THE family of the ringleader of the July 7 bomb plot has spoken of how her life fell apart after the terrorism attack.
Mohammad Sidique Khan was living in Dewsbury when he planned the attacks on London’s transport network that killed 52 people.
His mother-in-law, Farida Patel, was known to many in Dewsbury for her interfaith work. This week she told the BBC how her world collapsed when details of Khan’s involvement in the plot emerged.
On July 12, a week after the bombings, officers from Scotland Yard raided Ms Patel’s home in Thornhill Park Avenue, as well as Khan’s house in Lees Holm, Thornhill Lees.
She said: “I said ‘Why my house, why search my house?’ and when they told me it was my daughter’s husband, I was shocked.”
Khan was originally from Leeds and married Ms Patel’s daughter, Hasina, in 2001. They first lived in Batley, then moved to Thornhill Lees.
He kept close links to the community where he grew up in Leeds however, and it was there that Khan pushed his extremist views through his work in a local Islamic bookshop.
Khan’s family was devastated to hear that he led Shehzad Tanweer, Hasib Hasan and Germaine Lindsay in the attack.
Ms Patel said: “As his mother-in-law I suffered a lot of harassment.
“I had to leave the beautiful bungalow I had moved into ready for my retirement, and even until today I have been unable to go back there.
“I have never wanted to go back because it holds such bad memories for me and my family. I have not even been to that area where I had lived since coming to live in the UK.”
Ms Patel moved to the UK from South Africa in 1967.
She was the first Asian woman to be invited to a Buckingham Palace garden party as a member of the Inner City Religious Council.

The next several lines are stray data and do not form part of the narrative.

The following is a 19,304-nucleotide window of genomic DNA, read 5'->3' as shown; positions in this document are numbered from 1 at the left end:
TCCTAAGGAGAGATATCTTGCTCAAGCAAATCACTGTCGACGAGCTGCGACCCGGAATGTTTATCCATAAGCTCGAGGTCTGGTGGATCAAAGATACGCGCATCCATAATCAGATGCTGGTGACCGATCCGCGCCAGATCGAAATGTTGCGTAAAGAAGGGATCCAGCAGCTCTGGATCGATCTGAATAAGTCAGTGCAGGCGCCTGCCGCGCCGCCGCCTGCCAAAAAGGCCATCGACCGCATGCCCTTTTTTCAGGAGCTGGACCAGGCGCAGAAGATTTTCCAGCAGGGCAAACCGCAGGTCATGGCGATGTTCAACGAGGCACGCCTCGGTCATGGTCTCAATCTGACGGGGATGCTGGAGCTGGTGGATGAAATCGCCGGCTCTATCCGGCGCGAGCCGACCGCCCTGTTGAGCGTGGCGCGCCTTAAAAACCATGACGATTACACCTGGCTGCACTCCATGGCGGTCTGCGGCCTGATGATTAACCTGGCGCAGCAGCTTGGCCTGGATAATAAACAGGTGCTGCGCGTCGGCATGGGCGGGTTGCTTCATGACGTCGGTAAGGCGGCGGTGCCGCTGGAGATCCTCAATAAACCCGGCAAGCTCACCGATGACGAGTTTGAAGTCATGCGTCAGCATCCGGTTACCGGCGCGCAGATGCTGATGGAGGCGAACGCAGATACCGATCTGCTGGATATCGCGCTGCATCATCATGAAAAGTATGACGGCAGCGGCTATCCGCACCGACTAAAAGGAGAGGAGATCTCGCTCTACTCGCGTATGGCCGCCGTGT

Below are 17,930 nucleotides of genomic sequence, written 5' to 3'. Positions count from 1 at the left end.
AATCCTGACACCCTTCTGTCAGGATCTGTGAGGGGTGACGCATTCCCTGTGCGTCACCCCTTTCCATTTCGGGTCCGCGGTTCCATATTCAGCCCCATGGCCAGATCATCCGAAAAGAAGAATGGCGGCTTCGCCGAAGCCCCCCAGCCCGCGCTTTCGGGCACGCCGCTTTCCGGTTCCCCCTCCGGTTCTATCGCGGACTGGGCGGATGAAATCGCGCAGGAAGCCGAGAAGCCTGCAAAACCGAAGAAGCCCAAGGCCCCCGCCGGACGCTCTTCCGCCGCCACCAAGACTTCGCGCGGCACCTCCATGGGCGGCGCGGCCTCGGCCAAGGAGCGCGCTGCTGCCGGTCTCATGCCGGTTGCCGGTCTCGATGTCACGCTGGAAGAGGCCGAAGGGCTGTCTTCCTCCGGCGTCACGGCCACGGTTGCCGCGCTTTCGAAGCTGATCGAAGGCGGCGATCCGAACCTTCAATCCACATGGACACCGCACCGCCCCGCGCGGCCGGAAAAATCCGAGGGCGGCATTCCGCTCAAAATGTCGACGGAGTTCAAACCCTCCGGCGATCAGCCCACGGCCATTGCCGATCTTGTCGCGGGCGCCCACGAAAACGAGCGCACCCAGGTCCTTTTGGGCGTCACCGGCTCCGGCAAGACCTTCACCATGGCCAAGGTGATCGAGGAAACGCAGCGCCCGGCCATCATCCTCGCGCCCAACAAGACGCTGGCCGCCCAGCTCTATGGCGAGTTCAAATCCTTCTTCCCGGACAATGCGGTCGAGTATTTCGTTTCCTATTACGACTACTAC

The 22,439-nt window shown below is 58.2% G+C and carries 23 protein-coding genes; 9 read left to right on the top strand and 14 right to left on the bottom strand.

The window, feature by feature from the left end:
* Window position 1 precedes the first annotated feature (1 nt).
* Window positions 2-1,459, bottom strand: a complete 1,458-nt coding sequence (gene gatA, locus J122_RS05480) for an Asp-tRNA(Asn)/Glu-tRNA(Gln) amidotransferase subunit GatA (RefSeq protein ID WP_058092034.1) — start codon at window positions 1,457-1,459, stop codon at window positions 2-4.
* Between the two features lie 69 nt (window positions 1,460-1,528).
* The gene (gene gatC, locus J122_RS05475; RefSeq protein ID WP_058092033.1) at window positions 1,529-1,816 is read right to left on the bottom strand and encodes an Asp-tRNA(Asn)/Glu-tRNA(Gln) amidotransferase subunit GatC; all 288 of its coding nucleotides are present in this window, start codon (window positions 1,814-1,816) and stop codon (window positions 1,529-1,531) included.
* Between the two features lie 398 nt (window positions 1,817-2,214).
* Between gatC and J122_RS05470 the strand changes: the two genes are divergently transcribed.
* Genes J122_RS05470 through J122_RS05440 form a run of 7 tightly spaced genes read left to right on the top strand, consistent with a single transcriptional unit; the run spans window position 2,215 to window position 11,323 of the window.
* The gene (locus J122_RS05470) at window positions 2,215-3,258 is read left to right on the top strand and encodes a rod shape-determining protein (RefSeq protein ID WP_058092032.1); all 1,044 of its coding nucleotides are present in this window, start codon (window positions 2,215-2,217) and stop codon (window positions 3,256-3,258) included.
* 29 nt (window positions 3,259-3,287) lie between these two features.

As a community liaison officer, she worked at Birkdale High School and had links to Eastborough School, Carlton School, Headfield School and Flatts Nursery.
She appeared publicly in March 2010, at a conference in Bradford on race, religion and rights organised by The Monitoring Group.
But she said that she had permanently given up all of her community work and had become more reclusive, wearing a full hijab when in public.
Her son, Arshad Patel, also spoke to the BBC. He and his sister Hasina were arrested during the police’s investigation but released without charge.
Mr Patel told how he got to know Khan well when they became brothers-in-law.
He said: “He struck me as a normal everyday guy, so when Mohammad Sidique Khan’s name came up [in connection with the bombings] I was speechless.
“A lot of people do tend to put you in a box and say you were a friend, or from the family of ‘that terrorist’.
“The community do treat you differently at first. But now they’re all very supportive.
“When something like this happens it’s not only affected us but everyone living close by, and it’s very unfair to label us like that when we do not support such actions.”